Brief History of the IEAA
The city of Memphis, Tennessee (USA) has always had a special connection to its ancient namesake, Memphis, Egypt.
The American city was founded in 1819 by General (later President) Andrew Jackson,
General James Winchester and Judge John Overton. Based on its strategic position at
the head of the Delta of the Mississippi River (sometimes called the "American Nile"),
the city was named after the ancient capital of Egypt which was located at the head
of the Nile River Delta.
The citizens of Memphis have maintained their connection with ancient Egypt through the years. In 1917 Robert Galloway, chairman of the Memphis Park Commission, presented two large quartzite blocks to the city of Memphis. These blocks, originally part of a palace in ancient Memphis, are decorated with figures and inscriptions of the 26th Dynasty (ca. 550 B.C.E.) Pharaoh Amasis. More recently, the city of Memphis built its own pyramid, a huge structure of steel and glass that dominates the downtown skyline.
In the 1970s, a generous donation from Mr. E.H. Little, a prominent Memphis businessman, made possible the acquisition of forty-four Egyptian artifacts, ranging in date from 3600 B.C.E. to the seventh century C.E., selected by University of Memphis faculty from the collection of the Museum of Fine Arts in Boston. These antiquities became the core of the University's permanent collection of Egyptian artifacts. This was followed nearly a decade later by the city of Memphis's highly successful exhibition, Ramesses the Great, and the founding of the University's Institute of Egyptian Art and Archaeology.
Established in 1984 with a pledge of significant financial support from the Memphis Business Community under the leadership of Union Planters Bank (now Regions Bank), the Institute of Egyptian Art & Archaeology, (IEAA), was designated a Tennessee Center of Excellence in 1985. The IEAA is a component of the Department of Art, a unit of the College of Communication and Fine Arts of the University of Memphis.
Timeline for the Institute of Egyptian Art & Archaeology
A collection of 44 works of ancient Egyptian art from the Museum of Fine Arts in Boston is acquired by the University through the generosity of E. H. Little
First installation of the ancient Egyptian collection occurs
Exhibition, A Divine Tour of Egypt, at the University Art Museum (curated by Dr. Rita E. Freed; exhibition catalogue by Dr. Freed)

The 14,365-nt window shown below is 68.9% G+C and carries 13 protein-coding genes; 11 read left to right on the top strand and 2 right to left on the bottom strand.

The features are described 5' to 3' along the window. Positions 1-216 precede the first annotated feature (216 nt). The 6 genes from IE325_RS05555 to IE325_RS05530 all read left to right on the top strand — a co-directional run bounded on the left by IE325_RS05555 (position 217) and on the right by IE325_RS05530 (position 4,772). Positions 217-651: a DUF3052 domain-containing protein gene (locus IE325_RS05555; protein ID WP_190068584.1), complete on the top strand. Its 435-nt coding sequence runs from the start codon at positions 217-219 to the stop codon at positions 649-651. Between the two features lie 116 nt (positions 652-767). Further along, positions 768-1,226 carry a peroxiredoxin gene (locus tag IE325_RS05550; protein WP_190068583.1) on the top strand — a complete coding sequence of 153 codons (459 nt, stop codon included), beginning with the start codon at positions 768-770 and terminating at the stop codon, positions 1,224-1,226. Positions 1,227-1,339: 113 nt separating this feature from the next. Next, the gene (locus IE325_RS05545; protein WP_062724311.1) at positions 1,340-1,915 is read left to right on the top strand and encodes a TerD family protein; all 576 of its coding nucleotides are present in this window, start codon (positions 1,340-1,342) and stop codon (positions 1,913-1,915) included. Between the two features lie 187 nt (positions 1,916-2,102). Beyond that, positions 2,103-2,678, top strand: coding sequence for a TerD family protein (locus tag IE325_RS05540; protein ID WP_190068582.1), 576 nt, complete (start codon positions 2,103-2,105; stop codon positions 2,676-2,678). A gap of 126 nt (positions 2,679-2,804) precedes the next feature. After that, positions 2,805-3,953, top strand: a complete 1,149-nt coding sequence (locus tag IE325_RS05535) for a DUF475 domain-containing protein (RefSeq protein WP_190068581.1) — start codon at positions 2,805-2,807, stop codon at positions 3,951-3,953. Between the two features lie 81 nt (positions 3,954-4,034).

Union Planters Bank (now Regions Bank) leads the Memphis business community in an endowment pledge drive for the IEAA
IEAA officially established on October 15th
Tennessee Board of Regents designates the IEAA a Tennessee Center of Excellence
Mrs. Jehan Sadat, widow of Egyptian President Anwar Sadat, is guest speaker at the inaugural ceremony
The first Wonders™ exhibition, Ramesses the Great (curated by Dr. Rita E. Freed; exhibition catalogue by Dr. Freed), draws over 675,000 visitors
The position of Director of the Center of Excellence is combined with that of the Director of the Institute of Egyptian Art & Archaeology.
IEAA initiates the Great Hypostyle Hall Project at Karnak, Egypt (project director the late Dr. William Murnane)
Tennessee Board of Regents approves proposal for Master's Degree Program in Art History with Concentration in Egyptian Art and Archaeology (submitted by Dr. Lorelei H. Corcoran)
IEAA initiates sponsorship of the Amenmesse Project (KV 10), in the Valley of the Kings (project director Dr. Otto Schaden)
Exhibition, Reading, Writing and Hieroglyphs: Text and Image in Ancient Egypt at the University Art Museum (curated by Dr. Lorelei H. Corcoran)
IEAA web site launched
Exhibition, Africa's Egypt at the Memphis Pink Palace Museum (curated by Dr. Lorelei H. Corcoran), attracts over 85,000 visitors
Exhibition, Gods of Ancient Memphis at the Art Museum of the University of Memphis (co-curated by Dr. Stephen Harvey and Dr. Melinda Hartwig; exhibition catalogue by Drs. Harvey and Hartwig)
Dr. Lorelei H. Corcoran initiates co-operative project with the Italian Archaeological Mission to Luxor, Tomb of Harwa (project director Dr. Francesco Tiradritti; Hohenberg Chair of Excellence in Art History, University of Memphis, 2004-2005)
IEAA offices moved to 201 Jones Hall
Exhibition, That You May Behold the Moon: The Photography of Sue Lazon
Discovery of tomb 63 in the Valley of the Kings
New display cases for IEAA mummies and coffins installed. This made possible by generous support of The Knapp Foundation (Memphis, TN), Cope Plastics - Memphis and Lucite International
New wall display unit and major reinstallation of Egyptian Gallery. This made possible by generous support of The Knapp Foundation (Memphis, TN), Lucite International and anonymous donors
Cast of colossal statue of Ramesses II moved from downtown to campus of the University of Memphis
Undergraduate concentration in Egyptian Art and Archaeology in Art History added to the curriculum (submitted by Dr. Lorelei H. Corcoran)